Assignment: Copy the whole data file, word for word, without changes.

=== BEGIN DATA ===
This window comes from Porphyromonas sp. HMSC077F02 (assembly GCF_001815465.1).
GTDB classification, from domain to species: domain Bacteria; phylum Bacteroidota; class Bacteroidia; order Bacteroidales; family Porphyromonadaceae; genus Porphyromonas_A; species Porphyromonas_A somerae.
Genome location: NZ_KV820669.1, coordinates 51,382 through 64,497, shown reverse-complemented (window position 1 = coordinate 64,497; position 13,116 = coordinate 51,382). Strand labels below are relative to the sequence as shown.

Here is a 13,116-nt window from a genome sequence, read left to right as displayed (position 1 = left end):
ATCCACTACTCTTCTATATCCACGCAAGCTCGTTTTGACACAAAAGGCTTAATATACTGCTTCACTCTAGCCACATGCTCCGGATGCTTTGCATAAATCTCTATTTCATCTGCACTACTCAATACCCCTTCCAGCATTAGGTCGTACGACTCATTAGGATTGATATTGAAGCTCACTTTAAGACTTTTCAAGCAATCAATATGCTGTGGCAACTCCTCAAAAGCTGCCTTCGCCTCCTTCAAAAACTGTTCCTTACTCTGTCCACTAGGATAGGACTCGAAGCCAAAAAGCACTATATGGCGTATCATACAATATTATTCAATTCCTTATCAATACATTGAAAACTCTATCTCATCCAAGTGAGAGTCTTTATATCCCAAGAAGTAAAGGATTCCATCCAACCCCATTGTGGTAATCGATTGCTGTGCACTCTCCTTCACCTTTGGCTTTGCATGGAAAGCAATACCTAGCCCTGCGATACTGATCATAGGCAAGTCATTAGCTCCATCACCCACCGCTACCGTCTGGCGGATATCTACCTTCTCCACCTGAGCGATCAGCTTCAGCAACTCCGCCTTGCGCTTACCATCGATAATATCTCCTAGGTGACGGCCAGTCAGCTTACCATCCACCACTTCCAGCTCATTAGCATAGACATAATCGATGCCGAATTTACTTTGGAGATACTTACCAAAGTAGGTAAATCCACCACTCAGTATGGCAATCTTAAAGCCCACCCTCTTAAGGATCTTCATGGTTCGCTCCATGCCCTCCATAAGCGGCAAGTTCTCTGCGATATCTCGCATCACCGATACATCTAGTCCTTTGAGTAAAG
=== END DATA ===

This window comes from Porphyromonas sp. HMSC077F02 (assembly GCF_001815465.1).
GTDB classification, from domain to species: domain Bacteria; phylum Bacteroidota; class Bacteroidia; order Bacteroidales; family Porphyromonadaceae; genus Porphyromonas_A; species Porphyromonas_A somerae.
Genome location: NZ_KV820669.1, coordinates 51,382 through 64,497, shown reverse-complemented (window position 1 = coordinate 64,497; position 13,116 = coordinate 51,382). Strand labels below are relative to the sequence as shown.

Here is a 13,116-nt window from a genome sequence, read left to right as displayed (position 1 = left end):
ATCCACTACTCTTCTATATCCACGCAAGCTCGTTTTGACACAAAAGGCTTAATATACTGCTTCACTCTAGCCACATGCTCCGGATGCTTTGCATAAATCTCTATTTCATCTGCACTACTCAATACCCCTTCCAGCATTAGGTCGTACGACTCATTAGGATTGATATTGAAGCTCACTTTAAGACTTTTCAAGCAATCAATATGCTGTGGCAACTCCTCAAAAGCTGCCTTCGCCTCCTTCAAAAACTGTTCCTTACTCTGTCCACTAGGATAGGACTCGAAGCCAAAAAGCACTATATGGCGTATCATACAATATTATTCAATTCCTTATCAATACATTGAAAACTCTATCTCATCCAAGTGAGAGTCTTTATATCCCAAGAAGTAAAGGATTCCATCCAACCCCATTGTGGTAATCGATTGCTGTGCACTCTCCTTCACCTTTGGCTTTGCATGGAAAGCAATACCTAGCCCTGCGATACTGATCATAGGCAAGTCATTAGCTCCATCACCCACCGCTACCGTCTGGCGGATATCTACCTTCTCCACCTGAGCGATCAGCTTCAGCAACTCCGCCTTGCGCTTACCATCGATAATATCTCCTAGGTGACGGCCAGTCAGCTTACCATCCACCACTTCCAGCTCATTAGCATAGACATAATCGATGCCGAATTTACTTTGGAGATACTTACCAAAGTAGGTAAATCCACCACTCAGTATGGCAATCTTAAAGCCCACCCTCTTAAGGATCTTCATGGTTCGCTCCATGCCCTCCATAAGCGGCAAGTTCTCTGCGATATCTCGCATCACCGATACATCTAGTCCTTTGAGTAAAG